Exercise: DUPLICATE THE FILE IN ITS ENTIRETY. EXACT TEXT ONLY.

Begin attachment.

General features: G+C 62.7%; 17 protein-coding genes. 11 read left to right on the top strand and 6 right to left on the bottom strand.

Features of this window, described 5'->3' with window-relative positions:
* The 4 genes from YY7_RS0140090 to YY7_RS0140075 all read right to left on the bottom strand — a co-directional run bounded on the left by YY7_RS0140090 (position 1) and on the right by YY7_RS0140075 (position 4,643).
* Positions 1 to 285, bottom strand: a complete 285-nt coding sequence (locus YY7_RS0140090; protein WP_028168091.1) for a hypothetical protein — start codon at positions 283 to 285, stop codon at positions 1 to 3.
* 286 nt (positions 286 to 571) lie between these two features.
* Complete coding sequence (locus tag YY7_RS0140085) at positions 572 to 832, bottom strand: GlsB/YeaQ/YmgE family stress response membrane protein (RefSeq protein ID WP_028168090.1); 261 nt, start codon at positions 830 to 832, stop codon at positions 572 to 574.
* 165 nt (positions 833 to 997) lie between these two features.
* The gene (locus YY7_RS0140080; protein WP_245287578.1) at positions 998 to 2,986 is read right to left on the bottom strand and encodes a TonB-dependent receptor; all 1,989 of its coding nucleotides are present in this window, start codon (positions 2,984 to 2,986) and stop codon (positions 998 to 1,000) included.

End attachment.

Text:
General features: G+C 62.7%; 17 protein-coding genes. 11 read left to right on the top strand and 6 right to left on the bottom strand.

Features of this window, described 5'->3' with window-relative positions:
* The 4 genes from YY7_RS0140090 to YY7_RS0140075 all read right to left on the bottom strand — a co-directional run bounded on the left by YY7_RS0140090 (position 1) and on the right by YY7_RS0140075 (position 4,643).
* Positions 1 to 285, bottom strand: a complete 285-nt coding sequence (locus YY7_RS0140090; protein WP_028168091.1) for a hypothetical protein — start codon at positions 283 to 285, stop codon at positions 1 to 3.
* 286 nt (positions 286 to 571) lie between these two features.
* Complete coding sequence (locus tag YY7_RS0140085) at positions 572 to 832, bottom strand: GlsB/YeaQ/YmgE family stress response membrane protein (RefSeq protein ID WP_028168090.1); 261 nt, start codon at positions 830 to 832, stop codon at positions 572 to 574.
* 165 nt (positions 833 to 997) lie between these two features.
* The gene (locus YY7_RS0140080; protein WP_245287578.1) at positions 998 to 2,986 is read right to left on the bottom strand and encodes a TonB-dependent receptor; all 1,989 of its coding nucleotides are present in this window, start codon (positions 2,984 to 2,986) and stop codon (positions 998 to 1,000) included.